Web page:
stumped

So I got these lovely fabrics the other day, but I’m not quite sure what to do with them! The chevron and the polka dot are from the Michael Miller “Glitz” collection, and the birds are by Violet Craft from their “Brambleberry” collection.  I originally purchased them thinking they would coordinate well together as little cosmetics bags, but now I think I should try something new.

Perhaps one of my cats have a great idea for me?

Or maybe my fellow sewing enthusiasts might care to share an idea? :)

My Experience With ThredUP.com

Today marks the finalization of a transaction between ThredUP.com and me.  If you’ve never heard of ThredUP, it is one of many websites trending with the online-consignment-shop concept that you can send them your gently used clothing and have them buy these pieces off you for a fraction of the price they’re going to sell them for on the website – meaning that you can also shop a vast selection of clothing that their team has selected from other people like you.

I hadn’t heard anything about other users’ experience with the website before, so I decided to take a gamble and try their “closet clean-out service” since I had a lot of clothing – some of which I’d only worn less than a handful of times or not at all – that could be better off in a new home.  So, I requested their big green polka-dot bag, which they ship to you for free.  It is a giant bag that you use to stuff to the brim, and then drop off at Fed Ex (they’ve already got the shipping covered for you).  I dropped off my clothing early December of last year, and they sent me a notification saying that they received my bag on December 18, 2013.

That’s when I began to feel frustrated.  They send me a few e-mail notifications claiming that they had a large volume of bags to go through since the interest and use in their service had dramatically increased suddenly, but that I could still expect to receive a pay-out by January 22, 2014.  So, I shrugged it off – nothing much I could do about it.  I waited until January 23 to e-mail them when I did not see a payment in my account. I e-mailed customer service to inquire about the status of my bag.  The response was that there was an item delaying the process, but that they would try to push it into processing so that I could receive my payout, and that they would get back to me when they received an update.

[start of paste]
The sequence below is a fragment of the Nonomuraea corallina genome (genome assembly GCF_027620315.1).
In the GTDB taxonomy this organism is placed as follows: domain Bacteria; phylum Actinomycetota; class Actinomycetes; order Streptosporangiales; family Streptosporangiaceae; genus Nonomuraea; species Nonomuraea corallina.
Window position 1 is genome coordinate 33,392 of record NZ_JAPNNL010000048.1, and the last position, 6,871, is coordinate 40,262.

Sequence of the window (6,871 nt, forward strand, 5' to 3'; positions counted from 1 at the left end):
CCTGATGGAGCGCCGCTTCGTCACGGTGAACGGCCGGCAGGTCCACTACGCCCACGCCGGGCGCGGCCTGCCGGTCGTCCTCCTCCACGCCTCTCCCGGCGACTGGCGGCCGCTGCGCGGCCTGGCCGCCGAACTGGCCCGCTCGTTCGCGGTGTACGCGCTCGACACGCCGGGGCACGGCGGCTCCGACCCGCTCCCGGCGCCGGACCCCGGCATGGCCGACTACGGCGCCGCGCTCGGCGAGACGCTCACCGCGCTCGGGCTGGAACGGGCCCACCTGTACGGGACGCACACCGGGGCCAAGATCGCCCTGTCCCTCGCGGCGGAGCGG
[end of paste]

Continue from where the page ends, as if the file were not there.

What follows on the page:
I waited five days. By then, I was getting extremely frustrated and was becoming more and more convinced that the website was a scam, particularly since I had never heard anyone talk about it before and their customer service was not responding to my e-mails.  After some hassling and complaining on their Facebook page, I finally got my pay-out, and they told me I had a bag of the clothing pieces they did not take in the mail.  I was able to transfer the funds to my Paypal account, with a 2% transaction fee imposed by Paypal.  I ended up netting about $124 from the whole transaction.

So, would I recommend ThredUP?  Yes and no.

  • If you’ve got a bunch of clothing you’d like to get rid of quickly, doing this through ThredUP.com may not be the quickest.  Their processing time, as I’ve learned from my December-to-January experience, can vary depending on how many other bags they have to go through.  You can never really know when the “best” time to send your clean-out bag is.  Perhaps if they increased the staff that processed the bags, this would not be a problem in the future.
  • Not all your clothing will be accepted.  They are selective about brands and the condition of clothing.  Even though many of my items are name-brand (like BCBG Max Azria, Zara, etc.) in excellent condition – some with tags – they were sent back.  This isn’t necessarily a good or a bad thing, but it may be disappointing if you were hoping to “get rid” of all your unwanted clothing in one go while making some money in the process.